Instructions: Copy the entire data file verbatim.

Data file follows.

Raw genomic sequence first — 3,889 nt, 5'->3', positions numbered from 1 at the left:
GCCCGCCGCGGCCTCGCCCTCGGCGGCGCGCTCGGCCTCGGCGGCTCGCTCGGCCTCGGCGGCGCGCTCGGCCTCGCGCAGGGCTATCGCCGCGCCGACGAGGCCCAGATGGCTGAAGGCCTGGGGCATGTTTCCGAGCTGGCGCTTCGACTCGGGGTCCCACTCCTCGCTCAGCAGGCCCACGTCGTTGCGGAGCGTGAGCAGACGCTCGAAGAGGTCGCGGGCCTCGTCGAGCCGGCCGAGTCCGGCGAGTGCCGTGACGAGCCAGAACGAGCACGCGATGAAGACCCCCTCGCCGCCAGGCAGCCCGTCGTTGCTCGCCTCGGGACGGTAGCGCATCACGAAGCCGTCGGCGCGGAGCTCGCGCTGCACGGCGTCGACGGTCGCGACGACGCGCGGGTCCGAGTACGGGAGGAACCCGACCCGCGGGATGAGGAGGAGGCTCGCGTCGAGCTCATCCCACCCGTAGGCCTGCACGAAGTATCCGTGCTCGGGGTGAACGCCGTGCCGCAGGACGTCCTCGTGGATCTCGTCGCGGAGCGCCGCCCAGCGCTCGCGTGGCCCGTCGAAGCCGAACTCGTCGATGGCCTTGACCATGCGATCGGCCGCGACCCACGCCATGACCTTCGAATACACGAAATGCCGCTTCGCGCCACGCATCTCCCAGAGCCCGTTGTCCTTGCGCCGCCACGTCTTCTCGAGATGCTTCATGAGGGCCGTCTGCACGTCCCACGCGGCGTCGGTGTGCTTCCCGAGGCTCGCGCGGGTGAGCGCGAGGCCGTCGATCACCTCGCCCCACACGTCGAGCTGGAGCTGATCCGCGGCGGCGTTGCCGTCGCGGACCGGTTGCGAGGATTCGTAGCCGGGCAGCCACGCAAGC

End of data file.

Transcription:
Raw genomic sequence first — 3,889 nt, 5'->3', positions numbered from 1 at the left:
GCCCGCCGCGGCCTCGCCCTCGGCGGCGCGCTCGGCCTCGGCGGCTCGCTCGGCCTCGGCGGCGCGCTCGGCCTCGCGCAGGGCTATCGCCGCGCCGACGAGGCCCAGATGGCTGAAGGCCTGGGGCATGTTTCCGAGCTGGCGCTTCGACTCGGGGTCCCACTCCTCGCTCAGCAGGCCCACGTCGTTGCGGAGCGTGAGCAGACGCTCGAAGAGGTCGCGGGCCTCGTCGAGCCGGCCGAGTCCGGCGAGTGCCGTGACGAGCCAGAACGAGCACGCGATGAAGACCCCCTCGCCGCCAGGCAGCCCGTCGTTGCTCGCCTCGGGACGGTAGCGCATCACGAAGCCGTCGGCGCGGAGCTCGCGCTGCACGGCGTCGACGGTCGCGACGACGCGCGGGTCCGAGTACGGGAGGAACCCGACCCGCGGGATGAGGAGGAGGCTCGCGTCGAGCTCATCCCACCCGTAGGCCTGCACGAAGTATCCGTGCTCGGGGTGAACGCCGTGCCGCAGGACGTCCTCGTGGATCTCGTCGCGGAGCGCCGCCCAGCGCTCGCGTGGCCCGTCGAAGCCGAACTCGTCGATGGCCTTGACCATGCGATCGGCCGCGACCCACGCCATGACCTTCGAATACACGAAATGCCGCTTCGCGCCACGCATCTCCCAGAGCCCGTTGTCCTTGCGCCGCCACGTCTTCTCGAGATGCTTCATGAGGGCCGTCTGCACGTCCCACGCGGCGTCGGTGTGCTTCCCGAGGCTCGCGCGGGTGAGCGCGAGGCCGTCGATCACCTCGCCCCACACGTCGAGCTGGAGCTGATCCGCGGCGGCGTTGCCGTCGCGGACCGGTTGCGAGGATTCGTAGCCGGGCAGCCACGCAAGC